This suggests that the design of incentives for miners is potentially of equal importance to the technical challenges of scaling decentralized ledger technologies. Perhaps the most established scalable ledger protocol is EOS, which has a stated maximum transaction processing rate of 3,500 transactions per second (TPS) and zero-fee transactions. The approach EOS takes to providing incentives to miners is to restrict their number to 21 active nodes to ensure that each miner has frequent opportunities to receive rewards from the creation of blocks. Although users do not pay transaction fees, the EOS coin inflates at a rate of 5% per year to provide block rewards and for the maintenance and extension of the protocol. The consequence of this design is that users of the EOS system are effectively transferring this percentage of their assets to miners irrespective of whether they issue transactions or not.
The principal stated advantage of blockchains is that they are free from centralized control and the extraction of rents from a single authority. Conventional payment systems, such as Visa or PayPal, typically charge transaction fees in the range of 1–5%, and, while profiting from economies of scale, are at least partially in competition with each other. It is therefore difficult to see how EOS, which replaces these centralized payment schemes with a cartel that has direct control over a large and increasing proportion of the base currency, can deliver long-term benefits to consumers in terms of cost or participation.
These limitations raise the question of which incentives should be introduced to both compensate miners and ensure truly low operating costs for users. A second question concerns how these economic aspects should in turn influence the design of scalable decentralized ledgers. While it seems certain that these issues can be resolved in many different ways, with each solution being suited to different use cases, two general guiding principles that should be applied to protect users and thereby promote more widespread adoption of blockchain technology are:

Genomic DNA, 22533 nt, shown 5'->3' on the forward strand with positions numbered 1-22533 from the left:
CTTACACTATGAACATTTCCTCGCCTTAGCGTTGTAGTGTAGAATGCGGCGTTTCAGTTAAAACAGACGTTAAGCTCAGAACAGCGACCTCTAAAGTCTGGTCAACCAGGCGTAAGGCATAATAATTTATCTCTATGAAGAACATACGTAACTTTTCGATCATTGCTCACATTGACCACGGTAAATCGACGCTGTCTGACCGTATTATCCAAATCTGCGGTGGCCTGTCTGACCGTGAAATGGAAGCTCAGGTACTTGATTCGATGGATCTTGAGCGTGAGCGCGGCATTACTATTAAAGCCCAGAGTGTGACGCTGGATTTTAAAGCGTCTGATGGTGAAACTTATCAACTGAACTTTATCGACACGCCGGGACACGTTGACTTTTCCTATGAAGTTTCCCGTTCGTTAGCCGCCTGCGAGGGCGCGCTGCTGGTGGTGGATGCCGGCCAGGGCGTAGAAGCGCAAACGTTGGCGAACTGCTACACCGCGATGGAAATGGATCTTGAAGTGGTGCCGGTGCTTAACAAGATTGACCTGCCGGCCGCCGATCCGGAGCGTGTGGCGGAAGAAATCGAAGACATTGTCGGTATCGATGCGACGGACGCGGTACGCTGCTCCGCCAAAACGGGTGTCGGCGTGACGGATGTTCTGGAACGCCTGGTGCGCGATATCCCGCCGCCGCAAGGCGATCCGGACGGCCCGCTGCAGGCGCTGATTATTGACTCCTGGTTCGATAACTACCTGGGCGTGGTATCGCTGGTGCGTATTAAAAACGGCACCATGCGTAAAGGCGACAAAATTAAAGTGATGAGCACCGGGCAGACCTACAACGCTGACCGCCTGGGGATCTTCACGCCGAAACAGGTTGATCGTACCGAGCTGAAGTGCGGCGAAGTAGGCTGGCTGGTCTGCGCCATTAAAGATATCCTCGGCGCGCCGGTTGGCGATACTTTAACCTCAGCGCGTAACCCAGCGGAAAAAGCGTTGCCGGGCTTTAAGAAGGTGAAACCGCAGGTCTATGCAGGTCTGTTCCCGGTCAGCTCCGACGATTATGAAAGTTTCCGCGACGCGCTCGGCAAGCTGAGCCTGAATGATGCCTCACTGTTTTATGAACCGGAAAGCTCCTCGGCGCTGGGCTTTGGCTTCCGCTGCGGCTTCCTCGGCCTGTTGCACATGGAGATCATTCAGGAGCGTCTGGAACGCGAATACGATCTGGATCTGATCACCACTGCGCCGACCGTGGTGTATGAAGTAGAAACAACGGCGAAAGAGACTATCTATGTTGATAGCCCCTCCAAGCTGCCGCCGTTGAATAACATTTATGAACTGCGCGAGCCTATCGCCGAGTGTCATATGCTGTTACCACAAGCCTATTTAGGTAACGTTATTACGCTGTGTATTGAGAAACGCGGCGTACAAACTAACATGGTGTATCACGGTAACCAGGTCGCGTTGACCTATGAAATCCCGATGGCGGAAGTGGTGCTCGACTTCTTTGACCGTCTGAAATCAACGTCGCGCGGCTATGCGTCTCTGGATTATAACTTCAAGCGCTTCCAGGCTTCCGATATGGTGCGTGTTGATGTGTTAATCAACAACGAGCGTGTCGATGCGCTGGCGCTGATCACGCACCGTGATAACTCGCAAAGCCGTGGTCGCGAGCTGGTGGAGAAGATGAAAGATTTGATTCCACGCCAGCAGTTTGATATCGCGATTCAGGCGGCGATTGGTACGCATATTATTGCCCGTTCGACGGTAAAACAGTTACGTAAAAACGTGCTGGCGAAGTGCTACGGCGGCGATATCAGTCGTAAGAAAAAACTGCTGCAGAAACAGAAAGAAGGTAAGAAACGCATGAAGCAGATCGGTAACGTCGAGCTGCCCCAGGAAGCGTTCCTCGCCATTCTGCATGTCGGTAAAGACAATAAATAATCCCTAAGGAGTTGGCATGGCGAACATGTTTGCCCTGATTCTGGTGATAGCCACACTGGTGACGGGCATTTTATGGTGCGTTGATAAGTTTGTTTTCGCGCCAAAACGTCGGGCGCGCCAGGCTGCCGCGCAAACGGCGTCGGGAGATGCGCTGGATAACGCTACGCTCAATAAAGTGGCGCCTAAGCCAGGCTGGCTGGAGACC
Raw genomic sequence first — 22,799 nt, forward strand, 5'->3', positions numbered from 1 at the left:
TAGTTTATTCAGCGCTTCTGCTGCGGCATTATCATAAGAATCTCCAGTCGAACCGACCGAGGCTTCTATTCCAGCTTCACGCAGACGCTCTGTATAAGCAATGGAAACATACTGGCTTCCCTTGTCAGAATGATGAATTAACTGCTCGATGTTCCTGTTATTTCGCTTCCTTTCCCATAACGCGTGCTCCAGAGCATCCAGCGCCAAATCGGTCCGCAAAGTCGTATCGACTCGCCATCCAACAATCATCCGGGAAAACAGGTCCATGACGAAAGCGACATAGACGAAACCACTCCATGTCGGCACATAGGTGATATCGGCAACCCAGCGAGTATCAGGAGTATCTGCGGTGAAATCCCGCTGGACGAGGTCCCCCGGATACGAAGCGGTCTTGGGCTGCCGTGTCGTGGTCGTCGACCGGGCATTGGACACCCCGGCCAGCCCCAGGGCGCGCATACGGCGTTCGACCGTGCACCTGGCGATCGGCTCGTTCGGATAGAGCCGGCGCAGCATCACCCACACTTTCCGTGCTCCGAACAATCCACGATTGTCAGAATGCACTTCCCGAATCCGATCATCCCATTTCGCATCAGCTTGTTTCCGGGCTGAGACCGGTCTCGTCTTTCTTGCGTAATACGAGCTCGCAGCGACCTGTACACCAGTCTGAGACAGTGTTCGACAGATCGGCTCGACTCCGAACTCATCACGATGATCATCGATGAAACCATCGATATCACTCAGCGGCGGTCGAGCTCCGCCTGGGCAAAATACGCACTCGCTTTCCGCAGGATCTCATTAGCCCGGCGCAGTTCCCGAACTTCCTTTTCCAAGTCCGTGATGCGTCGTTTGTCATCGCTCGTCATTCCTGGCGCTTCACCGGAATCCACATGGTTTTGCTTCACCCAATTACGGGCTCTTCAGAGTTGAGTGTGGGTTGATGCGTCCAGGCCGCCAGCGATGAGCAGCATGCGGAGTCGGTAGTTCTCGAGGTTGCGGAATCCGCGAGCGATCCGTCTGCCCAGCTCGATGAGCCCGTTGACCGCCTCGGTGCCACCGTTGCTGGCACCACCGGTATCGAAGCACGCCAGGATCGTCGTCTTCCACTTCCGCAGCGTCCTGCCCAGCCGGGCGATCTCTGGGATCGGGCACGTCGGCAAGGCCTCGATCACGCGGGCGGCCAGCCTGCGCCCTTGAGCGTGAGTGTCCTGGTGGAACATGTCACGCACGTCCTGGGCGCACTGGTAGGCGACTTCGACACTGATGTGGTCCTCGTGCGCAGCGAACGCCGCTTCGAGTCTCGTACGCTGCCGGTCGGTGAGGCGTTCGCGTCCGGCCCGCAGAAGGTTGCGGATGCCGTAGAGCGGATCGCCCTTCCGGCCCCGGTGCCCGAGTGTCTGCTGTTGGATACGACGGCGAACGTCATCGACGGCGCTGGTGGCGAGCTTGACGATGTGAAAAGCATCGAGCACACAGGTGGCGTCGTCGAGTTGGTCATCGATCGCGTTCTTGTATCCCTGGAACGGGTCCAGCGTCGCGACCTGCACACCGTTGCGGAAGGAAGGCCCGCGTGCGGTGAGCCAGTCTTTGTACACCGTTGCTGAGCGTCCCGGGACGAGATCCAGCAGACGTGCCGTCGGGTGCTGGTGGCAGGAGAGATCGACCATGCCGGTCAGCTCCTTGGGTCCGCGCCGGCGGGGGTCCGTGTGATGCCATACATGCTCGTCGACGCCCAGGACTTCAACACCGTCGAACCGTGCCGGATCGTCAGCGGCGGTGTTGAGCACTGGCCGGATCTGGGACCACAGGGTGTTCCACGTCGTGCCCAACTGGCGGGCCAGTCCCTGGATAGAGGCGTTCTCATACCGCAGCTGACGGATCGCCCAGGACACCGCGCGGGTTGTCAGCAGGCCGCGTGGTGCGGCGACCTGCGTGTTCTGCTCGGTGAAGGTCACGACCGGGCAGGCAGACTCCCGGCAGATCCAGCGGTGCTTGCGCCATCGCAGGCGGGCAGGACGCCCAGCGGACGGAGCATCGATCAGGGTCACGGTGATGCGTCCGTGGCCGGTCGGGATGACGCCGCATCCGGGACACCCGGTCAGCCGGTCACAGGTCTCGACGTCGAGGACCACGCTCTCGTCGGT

In applying these principles to scalable ledger design there are several promising avenues to creating mining incentives that do not rely on token inflation. One possibility is for the protocol to introduce fixed minimal prices for transactions that could also depend on the transaction’s value and the computational complexity of its execution. The scalability of the ledger could itself be tuned so that there is “just enough” congestion in the system to ensure that users are obliged to pay some compensation to miners. This is a difficult task as it requires that the ledger is capable of both rapidly increasing and decreasing its throughput in response to changing demand. Apart from one notable exception, this capability is not supported by most existing designs.
Another possibility is that the services contributed by a miner such as transaction execution and verification are compensated by other sources of revenue. To return to the earlier analogy, the operation of water fountains could be offered as a franchise with a requirement to provide large quantities of free or subsidized water. This could be included alongside exclusive rights to some other profitable activity, such as providing snacks or soft drinks. This might work in the context of blockchains by encouraging corporations to operate nodes to mediate low-cost and trustless financial exchange but where node-ownership confers additional benefits such as providing services to consumers or the monetization of siloed data.
Large corporations are beginning to enter the blockchain space with one example being the MOBI consortium of car manufacturers, which includes BMW, Bosch and GM. While these organisations can benefit from the opportunities of trading with each other across a shared, unpermissioned platform they can also contribute to providing the cryptoeconomic security to enable truly scalable blockchains to become a reality.